VB.Net oddity of the day – Assignment/Comparison operator

On my current project I’m forced to code in VB.Net.  Normally I’m pretty open to other languages, but VB.Net is irritating (more so than VB6 in my opinion).  The language syntax is riddled with ambiguity (at least for a c-type guy like myself) and moving from c# to VB can be confusing.


Here’s my latest beef with VB.Net.  There’s only one operator for assignment and comparisons.  As a result, the compiler handles evaluation of the the language syntax in a subtle, but irritating way.


Here’s some code to illustrate my point, I had something like this in my program:


Dim oldValue, currentValue As Integer


oldValue = currentValue = 2


In C# this is cut and dry.  The value 2 would be assigned to currentValue and the side effect would be the value assigned, or 2.  I’ve long been in the habit of using assignment side effects in C#, but VB looks at this differently.  In VB, the value 2 is assigned to currentValue, but the side effect is the comparison of the two values.  In this case, currentValue initializes to 0, so the expression evaluates to false (or 0).  Therefore, oldValue now equals 0.


Now, if I did this:


Dim oldValue, currentValue As Integer


currentValue = 2


oldValue = currentValue = 2


When the statement is evaluated, it will first evaluate the expression currentValue = 2.  2 will be assigned to currentValue and the side effect will be the comparison of currentValue to the assigned value, 2.  They are equal, so true will be returned and converted from bool to int as the non-zero value -1.


It’s no biggy, just annoying.

Related Articles:

Post Footer automatically generated by Add Post Footer Plugin for wordpress.

About Joshua Lockwood

I code stuff and people pay me for it.
This entry was posted in Programming, VB.Net. Bookmark the permalink. Follow any comments here with the RSS feed for this post.

6 Responses to VB.Net oddity of the day – Assignment/Comparison operator

  1. Jeff Smith says:

    Three words for you:

    OPTION EXPLICIT ON

    If you ain’t programming in VB.NET with option strict enabled, then you ain’t programming!

  2. Jeff Smith says:

    Three words for you:

    OPTION STRICT ON

    If you ain’t programming in VB.NET with option strict enabled, then you ain’t programming!

  3. Jeff says:

    OPTION STRICT ON.

    Problem solved!

  4. Chris Koenig says:

    I’ve not used VB.NET for a long time, although we did do a huge project with it for an insurance company in ohio a few years back. I’d forgotten about some of the nuance-type differences between VB.NET and C#…

    One thing that strikes me as interesting though is your use of the phrase “side effect”. For me, when I hear the words “side effect” I think of someone breaking out in hives because the medicine they took has that “side effect” to balding men in their late thirties with a *slight* weight problem. Should we be encouraging the active use of “side effects” in our software?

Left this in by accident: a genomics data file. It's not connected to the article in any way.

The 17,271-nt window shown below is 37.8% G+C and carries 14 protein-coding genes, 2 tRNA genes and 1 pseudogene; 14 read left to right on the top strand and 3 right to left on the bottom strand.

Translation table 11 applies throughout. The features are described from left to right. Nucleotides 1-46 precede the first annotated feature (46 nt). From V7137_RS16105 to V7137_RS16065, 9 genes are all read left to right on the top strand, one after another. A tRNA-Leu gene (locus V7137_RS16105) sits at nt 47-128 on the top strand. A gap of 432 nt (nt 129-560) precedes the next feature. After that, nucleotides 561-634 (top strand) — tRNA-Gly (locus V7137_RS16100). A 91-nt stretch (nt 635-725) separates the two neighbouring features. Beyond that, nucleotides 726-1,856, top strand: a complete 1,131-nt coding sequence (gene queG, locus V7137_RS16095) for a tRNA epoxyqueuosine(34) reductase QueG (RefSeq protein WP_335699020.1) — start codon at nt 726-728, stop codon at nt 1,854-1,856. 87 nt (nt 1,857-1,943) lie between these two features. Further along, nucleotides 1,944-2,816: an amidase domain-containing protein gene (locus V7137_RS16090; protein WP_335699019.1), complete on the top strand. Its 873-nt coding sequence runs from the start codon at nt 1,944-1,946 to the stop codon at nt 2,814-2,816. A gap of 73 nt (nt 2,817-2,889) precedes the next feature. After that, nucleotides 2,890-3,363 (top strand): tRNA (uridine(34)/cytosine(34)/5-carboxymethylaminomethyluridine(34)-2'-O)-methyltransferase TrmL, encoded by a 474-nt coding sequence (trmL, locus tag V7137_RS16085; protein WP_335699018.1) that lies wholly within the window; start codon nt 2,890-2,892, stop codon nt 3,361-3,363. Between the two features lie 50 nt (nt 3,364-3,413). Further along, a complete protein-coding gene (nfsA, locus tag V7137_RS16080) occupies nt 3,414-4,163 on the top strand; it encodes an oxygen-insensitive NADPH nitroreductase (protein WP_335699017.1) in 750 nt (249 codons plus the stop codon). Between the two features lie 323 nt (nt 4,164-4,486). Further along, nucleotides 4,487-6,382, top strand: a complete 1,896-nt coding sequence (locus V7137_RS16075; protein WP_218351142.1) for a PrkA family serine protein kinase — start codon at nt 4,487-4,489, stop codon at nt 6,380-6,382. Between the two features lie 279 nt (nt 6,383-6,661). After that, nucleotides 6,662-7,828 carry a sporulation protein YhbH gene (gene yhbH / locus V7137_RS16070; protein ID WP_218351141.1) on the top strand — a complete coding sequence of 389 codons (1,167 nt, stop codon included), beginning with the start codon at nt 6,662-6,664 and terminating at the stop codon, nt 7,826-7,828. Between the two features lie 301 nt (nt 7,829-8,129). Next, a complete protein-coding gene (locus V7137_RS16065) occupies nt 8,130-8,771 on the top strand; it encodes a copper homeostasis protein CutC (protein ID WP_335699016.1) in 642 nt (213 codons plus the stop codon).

I could argue that the approach:

    oldValue = 2
    currentValue = 2

    is much clearer to read, and understand to both the experienced and novice developer, works exactly the same way in most modern programming languages, and is generally preferrable than relying on “side effects” or “quirks” in a given language.

    I’m interested in your thoughts here – to the VB programmer that’s trying to learn C#, they might see this scenario as equally frustrating in terms of unexpected behavior going the other direction, and might not carry a bottle of Benedryl around with them like I do…

  5. jlockwood says:

    Spot on Jeff, I agree with all of you (I do use Option Explicit On and have started using Option Strict On too). The use of side effects is a bad habit (see? I admit it!) carried over from C. When I first worked with VB/COM (back in the day), I had the habit of using return codes in my functions (not to mention writing all my interfaces in MIDL). I can see how VB guys switching to C# could be turned off in exaclty the same way by abusing ternary operators, habitual bit twiddling, increment/decrement operators, sqeezing as much code as one can on a single line, etc. Over all I’m entertained by the differences between the two langauges (am only really irritated the ubiquitous parens and the need for line continuations…esp when needed for attributes).

  6. Jon says:

    Hey Jeff, I’ve starting coding in C++ years and years ago, but for the past 3 years have been doing mostly VB.Net. The other day I pulled out an old program I had and I was appalled!! The c++ syntax, like you say, encourages you to “sqeeze as much code as one can on a single line”. Add to that the fact that most of that line is going tovarious symbols, and you can very easily create lines whose meaning will be very difficult to grasp at first glance.

    That being said, yes my initial move to VB.Net was difficult (I mainly miss the for loops and arrays/pointers of C++), but eventually it grew on me as I was able to do most things a lot faster.

Leave a Reply

Your email address will not be published. Required fields are marked *

*

You may use these HTML tags and attributes: <a href="" title=""> <abbr title=""> <acronym title=""> <b> <blockquote cite=""> <cite> <code> <del datetime=""> <em> <i> <q cite=""> <strike> <strong>